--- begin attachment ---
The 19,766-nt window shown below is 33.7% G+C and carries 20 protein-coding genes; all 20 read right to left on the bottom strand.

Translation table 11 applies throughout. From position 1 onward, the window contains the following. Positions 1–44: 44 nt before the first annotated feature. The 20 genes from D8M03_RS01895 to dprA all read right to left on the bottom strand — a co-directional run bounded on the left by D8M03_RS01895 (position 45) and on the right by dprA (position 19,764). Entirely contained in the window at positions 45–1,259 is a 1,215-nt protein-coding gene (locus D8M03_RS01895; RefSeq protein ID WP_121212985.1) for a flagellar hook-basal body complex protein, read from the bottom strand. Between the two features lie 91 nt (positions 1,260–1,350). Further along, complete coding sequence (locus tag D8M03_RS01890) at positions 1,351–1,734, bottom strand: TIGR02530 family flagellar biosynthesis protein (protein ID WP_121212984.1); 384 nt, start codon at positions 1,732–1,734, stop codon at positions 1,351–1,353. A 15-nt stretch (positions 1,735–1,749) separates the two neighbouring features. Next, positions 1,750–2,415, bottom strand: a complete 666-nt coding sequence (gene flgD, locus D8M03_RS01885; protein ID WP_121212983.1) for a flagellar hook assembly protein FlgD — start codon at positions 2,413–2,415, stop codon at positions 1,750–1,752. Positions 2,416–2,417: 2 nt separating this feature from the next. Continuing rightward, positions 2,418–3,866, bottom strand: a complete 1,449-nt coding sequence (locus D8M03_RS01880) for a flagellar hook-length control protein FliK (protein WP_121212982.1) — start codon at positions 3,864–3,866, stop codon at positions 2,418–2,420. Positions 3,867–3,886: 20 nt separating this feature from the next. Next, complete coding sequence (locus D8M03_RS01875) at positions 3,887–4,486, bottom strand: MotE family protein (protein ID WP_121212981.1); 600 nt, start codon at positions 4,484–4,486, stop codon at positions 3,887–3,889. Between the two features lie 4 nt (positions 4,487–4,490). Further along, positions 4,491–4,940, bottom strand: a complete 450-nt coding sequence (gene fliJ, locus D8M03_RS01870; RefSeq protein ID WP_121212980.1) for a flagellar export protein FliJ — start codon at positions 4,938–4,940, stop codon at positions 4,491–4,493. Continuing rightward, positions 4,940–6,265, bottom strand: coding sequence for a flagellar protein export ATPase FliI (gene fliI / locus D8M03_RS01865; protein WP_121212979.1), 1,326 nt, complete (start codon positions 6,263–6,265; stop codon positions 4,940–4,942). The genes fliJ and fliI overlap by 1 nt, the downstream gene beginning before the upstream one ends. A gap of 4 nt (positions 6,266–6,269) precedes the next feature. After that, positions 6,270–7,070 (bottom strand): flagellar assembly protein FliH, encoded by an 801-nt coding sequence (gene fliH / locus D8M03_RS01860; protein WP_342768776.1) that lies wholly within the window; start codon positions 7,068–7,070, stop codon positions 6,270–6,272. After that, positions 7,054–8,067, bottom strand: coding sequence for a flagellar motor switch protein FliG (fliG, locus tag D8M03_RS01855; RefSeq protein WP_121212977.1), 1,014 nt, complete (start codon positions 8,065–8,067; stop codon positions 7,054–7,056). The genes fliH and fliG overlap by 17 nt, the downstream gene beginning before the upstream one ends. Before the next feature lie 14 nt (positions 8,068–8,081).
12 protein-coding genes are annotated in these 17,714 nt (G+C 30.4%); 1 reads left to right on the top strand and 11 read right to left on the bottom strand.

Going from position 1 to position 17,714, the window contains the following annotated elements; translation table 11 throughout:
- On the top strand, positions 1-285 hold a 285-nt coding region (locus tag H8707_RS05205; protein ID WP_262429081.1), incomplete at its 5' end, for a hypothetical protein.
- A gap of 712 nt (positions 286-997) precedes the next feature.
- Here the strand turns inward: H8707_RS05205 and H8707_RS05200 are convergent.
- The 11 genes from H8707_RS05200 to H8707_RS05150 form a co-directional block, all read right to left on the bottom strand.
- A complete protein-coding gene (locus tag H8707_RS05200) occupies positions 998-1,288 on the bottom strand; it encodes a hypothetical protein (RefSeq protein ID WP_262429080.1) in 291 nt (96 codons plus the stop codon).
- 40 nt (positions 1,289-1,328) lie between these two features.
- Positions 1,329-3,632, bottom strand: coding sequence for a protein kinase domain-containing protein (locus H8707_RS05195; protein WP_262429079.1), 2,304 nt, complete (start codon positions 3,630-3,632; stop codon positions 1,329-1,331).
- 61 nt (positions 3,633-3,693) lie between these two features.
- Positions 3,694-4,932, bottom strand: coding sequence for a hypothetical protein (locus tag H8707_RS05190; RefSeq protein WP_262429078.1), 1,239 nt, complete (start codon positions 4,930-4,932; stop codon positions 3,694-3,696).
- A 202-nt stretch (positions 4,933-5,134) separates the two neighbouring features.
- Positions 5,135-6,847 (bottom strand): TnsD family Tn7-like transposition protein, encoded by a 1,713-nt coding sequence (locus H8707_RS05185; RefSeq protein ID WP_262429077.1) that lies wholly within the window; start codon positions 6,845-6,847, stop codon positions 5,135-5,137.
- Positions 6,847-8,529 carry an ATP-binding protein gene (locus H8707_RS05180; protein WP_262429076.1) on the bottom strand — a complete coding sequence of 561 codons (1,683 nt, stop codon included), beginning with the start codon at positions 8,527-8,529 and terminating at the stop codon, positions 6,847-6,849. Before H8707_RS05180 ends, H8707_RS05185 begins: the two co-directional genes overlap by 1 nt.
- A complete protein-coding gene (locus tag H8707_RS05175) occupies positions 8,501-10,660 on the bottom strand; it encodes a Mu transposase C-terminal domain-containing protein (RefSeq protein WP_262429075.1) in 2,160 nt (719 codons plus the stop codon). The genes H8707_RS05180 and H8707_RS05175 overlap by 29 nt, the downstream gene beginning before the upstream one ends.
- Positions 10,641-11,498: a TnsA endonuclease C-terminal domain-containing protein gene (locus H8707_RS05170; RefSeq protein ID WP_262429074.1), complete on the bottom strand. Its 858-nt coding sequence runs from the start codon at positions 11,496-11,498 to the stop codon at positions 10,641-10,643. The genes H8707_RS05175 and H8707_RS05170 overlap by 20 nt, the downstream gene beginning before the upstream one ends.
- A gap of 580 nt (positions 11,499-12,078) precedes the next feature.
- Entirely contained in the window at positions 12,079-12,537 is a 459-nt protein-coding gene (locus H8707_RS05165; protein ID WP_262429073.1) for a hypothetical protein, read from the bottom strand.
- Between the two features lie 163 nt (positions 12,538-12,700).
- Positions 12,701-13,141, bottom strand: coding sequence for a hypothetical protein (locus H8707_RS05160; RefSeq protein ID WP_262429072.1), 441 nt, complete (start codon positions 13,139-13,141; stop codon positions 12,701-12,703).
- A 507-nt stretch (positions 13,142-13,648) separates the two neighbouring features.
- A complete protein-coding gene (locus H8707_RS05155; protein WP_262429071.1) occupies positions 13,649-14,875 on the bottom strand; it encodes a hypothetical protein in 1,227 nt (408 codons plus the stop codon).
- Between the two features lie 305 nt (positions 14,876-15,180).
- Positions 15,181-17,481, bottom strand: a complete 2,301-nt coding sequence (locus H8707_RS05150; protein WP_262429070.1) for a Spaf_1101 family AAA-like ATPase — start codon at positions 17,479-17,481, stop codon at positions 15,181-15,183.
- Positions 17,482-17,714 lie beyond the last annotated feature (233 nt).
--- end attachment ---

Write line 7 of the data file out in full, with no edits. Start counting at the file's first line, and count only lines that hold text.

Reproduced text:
- Here the strand turns inward: H8707_RS05205 and H8707_RS05200 are convergent.